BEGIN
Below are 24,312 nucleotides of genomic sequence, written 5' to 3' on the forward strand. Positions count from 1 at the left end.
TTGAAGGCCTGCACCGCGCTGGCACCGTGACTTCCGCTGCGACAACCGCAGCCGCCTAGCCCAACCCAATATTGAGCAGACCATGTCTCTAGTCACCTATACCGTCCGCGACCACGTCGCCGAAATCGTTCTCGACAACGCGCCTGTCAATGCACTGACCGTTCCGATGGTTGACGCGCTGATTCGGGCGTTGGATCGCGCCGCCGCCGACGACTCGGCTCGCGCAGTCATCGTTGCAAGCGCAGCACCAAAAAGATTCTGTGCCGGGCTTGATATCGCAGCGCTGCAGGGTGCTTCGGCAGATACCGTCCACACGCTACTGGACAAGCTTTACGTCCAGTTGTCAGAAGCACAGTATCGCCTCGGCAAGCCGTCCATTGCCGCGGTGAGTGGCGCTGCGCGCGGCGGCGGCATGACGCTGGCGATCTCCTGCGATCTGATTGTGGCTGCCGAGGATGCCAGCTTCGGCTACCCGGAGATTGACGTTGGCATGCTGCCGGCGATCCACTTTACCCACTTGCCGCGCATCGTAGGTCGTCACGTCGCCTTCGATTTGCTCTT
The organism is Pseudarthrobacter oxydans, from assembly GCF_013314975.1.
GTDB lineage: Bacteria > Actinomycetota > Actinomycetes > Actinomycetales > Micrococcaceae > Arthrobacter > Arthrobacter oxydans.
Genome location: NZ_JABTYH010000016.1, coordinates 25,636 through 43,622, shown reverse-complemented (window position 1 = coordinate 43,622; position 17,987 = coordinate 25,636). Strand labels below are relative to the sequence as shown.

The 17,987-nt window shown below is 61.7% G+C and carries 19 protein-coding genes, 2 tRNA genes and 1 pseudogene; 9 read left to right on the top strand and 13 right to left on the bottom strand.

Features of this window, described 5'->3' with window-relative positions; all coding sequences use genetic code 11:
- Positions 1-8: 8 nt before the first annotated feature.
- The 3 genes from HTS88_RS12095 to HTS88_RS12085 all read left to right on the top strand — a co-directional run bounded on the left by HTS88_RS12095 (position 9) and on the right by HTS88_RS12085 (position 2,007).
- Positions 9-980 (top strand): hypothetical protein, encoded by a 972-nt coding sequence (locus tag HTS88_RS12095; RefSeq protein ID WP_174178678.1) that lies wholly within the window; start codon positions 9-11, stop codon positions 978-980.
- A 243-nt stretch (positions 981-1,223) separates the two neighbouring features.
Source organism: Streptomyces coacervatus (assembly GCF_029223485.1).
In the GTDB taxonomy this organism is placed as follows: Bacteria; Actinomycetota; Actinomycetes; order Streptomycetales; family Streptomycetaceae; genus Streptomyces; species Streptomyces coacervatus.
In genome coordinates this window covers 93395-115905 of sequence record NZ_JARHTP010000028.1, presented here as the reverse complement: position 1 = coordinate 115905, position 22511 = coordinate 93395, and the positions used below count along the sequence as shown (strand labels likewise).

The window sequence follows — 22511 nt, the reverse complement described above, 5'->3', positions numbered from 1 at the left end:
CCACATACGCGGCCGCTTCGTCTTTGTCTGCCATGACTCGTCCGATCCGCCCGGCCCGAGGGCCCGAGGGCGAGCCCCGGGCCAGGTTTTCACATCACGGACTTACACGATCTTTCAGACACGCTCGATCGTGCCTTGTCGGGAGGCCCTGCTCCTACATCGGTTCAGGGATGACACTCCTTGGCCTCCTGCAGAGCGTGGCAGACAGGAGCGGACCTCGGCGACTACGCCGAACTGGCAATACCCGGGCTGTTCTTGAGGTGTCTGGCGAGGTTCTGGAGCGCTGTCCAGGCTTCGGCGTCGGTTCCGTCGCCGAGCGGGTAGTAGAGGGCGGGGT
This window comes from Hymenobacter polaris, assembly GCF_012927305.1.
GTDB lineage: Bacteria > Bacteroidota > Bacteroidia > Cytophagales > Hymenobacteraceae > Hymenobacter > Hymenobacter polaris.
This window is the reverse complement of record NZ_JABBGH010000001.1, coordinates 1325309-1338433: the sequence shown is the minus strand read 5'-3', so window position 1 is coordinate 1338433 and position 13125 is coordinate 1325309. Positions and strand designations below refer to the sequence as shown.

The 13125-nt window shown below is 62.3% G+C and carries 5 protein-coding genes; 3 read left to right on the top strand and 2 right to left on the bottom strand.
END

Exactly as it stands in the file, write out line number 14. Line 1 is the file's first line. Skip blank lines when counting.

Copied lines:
In genome coordinates this window covers 93395-115905 of sequence record NZ_JARHTP010000028.1, presented here as the reverse complement: position 1 = coordinate 115905, position 22511 = coordinate 93395, and the positions used below count along the sequence as shown (strand labels likewise).